The floods that have inundated Nashville, Tenn., nearly sank the Gaylord Opryland Hotel and the Grand Ole Opry, and killed at least 24 people may be part of a greater weather anomaly that has bedeviled parts of the South, Midwest, and Northeast since last fall.
The culprits? The famous El Niño warm-water effect in the Pacific Ocean sent moisture-soaked air up from the Gulf, even as a powerful phenomenon called the North Atlantic Oscillation put a linebacker block on the atmospheric jet stream off the East Coast, forcing Arctic air deep into the South. Tallahassee, Fla., broke its all-time cold record with 13 days straight of freezing temperatures in early January.
"Here's the story: The El Niño comes across, you get mudslides in California, snow in Dallas, tornadoes in areas you usually don't get them, and then as the low-pressure systems left the coast of the United States, the back side from the oscillation pulled all the cold air down," says Jim O'Brien, an El Niño expert at Florida State University in Tallahassee. "It's the ocean, baby."
Last year's historic Atlanta floods, early snowfall in the South, a triad of blizzards striking Washington, D.C., bone-chilling temperatures that produced snow in Florida and freeze-shocked sea turtles by the hundreds, and deadly spring tornadoes in Mississippi and Alabama all can be attributed to the two phenomena working in tandem.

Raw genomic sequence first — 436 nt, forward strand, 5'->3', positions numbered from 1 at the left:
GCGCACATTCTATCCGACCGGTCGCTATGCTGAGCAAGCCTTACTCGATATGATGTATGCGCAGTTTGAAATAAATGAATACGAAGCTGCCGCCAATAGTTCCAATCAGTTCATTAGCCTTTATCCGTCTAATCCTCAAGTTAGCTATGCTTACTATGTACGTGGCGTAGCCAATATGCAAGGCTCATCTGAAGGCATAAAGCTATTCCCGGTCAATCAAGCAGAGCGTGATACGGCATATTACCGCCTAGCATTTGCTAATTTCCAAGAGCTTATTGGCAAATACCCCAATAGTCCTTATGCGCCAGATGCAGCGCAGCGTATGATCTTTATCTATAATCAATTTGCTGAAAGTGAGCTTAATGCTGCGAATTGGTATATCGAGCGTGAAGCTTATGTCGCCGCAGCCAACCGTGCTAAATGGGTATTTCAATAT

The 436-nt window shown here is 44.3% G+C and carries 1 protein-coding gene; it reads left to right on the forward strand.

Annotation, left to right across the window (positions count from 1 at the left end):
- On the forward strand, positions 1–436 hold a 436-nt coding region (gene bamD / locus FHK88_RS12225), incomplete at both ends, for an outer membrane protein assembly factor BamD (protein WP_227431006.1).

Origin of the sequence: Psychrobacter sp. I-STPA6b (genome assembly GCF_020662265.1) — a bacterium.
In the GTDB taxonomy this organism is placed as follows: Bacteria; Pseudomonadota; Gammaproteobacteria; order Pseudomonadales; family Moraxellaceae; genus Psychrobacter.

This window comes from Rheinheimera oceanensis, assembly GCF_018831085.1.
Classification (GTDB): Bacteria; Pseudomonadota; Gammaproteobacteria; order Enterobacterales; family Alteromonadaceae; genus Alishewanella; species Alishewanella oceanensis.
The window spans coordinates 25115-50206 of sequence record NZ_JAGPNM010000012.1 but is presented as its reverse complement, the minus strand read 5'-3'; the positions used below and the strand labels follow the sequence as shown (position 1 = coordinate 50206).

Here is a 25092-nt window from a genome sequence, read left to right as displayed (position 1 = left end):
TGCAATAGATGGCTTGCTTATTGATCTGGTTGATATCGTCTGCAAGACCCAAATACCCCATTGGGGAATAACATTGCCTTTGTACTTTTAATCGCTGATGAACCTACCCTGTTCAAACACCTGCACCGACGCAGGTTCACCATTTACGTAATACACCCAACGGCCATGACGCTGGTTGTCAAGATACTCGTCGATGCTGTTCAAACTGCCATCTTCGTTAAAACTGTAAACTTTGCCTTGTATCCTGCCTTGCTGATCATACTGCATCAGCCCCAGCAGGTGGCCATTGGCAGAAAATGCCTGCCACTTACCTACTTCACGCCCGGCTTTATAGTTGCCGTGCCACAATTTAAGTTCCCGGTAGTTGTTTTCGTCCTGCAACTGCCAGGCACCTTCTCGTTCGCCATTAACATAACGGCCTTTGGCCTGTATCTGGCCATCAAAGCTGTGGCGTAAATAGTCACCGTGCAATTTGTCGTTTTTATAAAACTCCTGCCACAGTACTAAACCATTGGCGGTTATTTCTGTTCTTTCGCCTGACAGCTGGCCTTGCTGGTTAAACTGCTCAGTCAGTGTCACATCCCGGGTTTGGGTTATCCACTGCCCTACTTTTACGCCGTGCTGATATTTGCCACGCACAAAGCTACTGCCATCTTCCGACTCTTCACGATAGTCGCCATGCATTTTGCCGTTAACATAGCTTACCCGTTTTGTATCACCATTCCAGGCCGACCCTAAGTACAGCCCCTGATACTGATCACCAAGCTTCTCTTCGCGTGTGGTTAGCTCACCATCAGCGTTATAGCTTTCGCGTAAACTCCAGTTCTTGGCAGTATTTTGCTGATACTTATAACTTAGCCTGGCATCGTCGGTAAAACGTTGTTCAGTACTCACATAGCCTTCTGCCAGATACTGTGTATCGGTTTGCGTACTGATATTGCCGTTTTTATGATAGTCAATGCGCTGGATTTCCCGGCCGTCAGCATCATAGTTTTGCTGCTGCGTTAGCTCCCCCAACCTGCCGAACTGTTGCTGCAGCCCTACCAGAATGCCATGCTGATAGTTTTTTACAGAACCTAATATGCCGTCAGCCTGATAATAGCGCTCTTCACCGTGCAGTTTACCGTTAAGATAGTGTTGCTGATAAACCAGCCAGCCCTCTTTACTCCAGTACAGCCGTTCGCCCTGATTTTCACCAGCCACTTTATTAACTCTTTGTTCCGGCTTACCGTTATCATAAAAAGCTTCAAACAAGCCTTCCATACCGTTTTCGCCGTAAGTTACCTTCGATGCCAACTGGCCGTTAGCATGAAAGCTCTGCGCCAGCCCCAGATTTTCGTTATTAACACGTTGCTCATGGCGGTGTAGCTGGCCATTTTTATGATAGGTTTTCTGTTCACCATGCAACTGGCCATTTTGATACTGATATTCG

The two heighten the intensity of otherwise routine events. The Nasvhile area experienced what the US Army Corps of Engineers called a "1,000-year event" this weekend, when it nearly doubled its daily rainfall record, as 13 inches of rain fell in 24 hours. Indeed, weather-watchers had warned in March of high probability of flooding this spring.
The deluge caused the Cumberland River to crest, sending sewage-ridden water bursting into the Music City's neon-lit tourist district. The Predators hockey team's locker rooms were washed out, and a fallen Elvis wax statue lay near the Opryland Hotel, where an immense indoor park was under water, with tables and chairs floating around, according to the Associated Press. The storm claimed victims, young and old, who did not escape the water in time.
Climate interpreters, however, aren't so ready to link the Tennessee floods to the El Niño-oscillation confluence.
"The general conditions in the Ohio Valley have been dry, and that dryness is consistent with what we typically see during El Niño years," says Martin Hoerling, a climate specialist at the National Atmospheric and Oceanic Administration. "So you might say this is inconsistent with what El Niño might otherwise do. There are many things that can cause extreme events, but there's not always a single cause."
Now for the capper: How does global warming – or cooling for that matter – play into this crazy weather year?
"[The] globe is warming. But the real story behind the mid-Atlantic’s winter isn’t about climate change, it’s about climate variability," reads a recent NOAA report. "Climate variability … explains why record-breaking snowstorms and global warming can coexist. In fact, many of the weather events observed this winter help to confirm our understanding of the climate system, including links between weather and climate."
Thankfully for many Americans (as well as winter-weary Europeans), that variability is likely to calm down. El Niño is expiring and will be done by June. Its partner, the North Atlantic Oscillation, has mostly spun itself out, as well.
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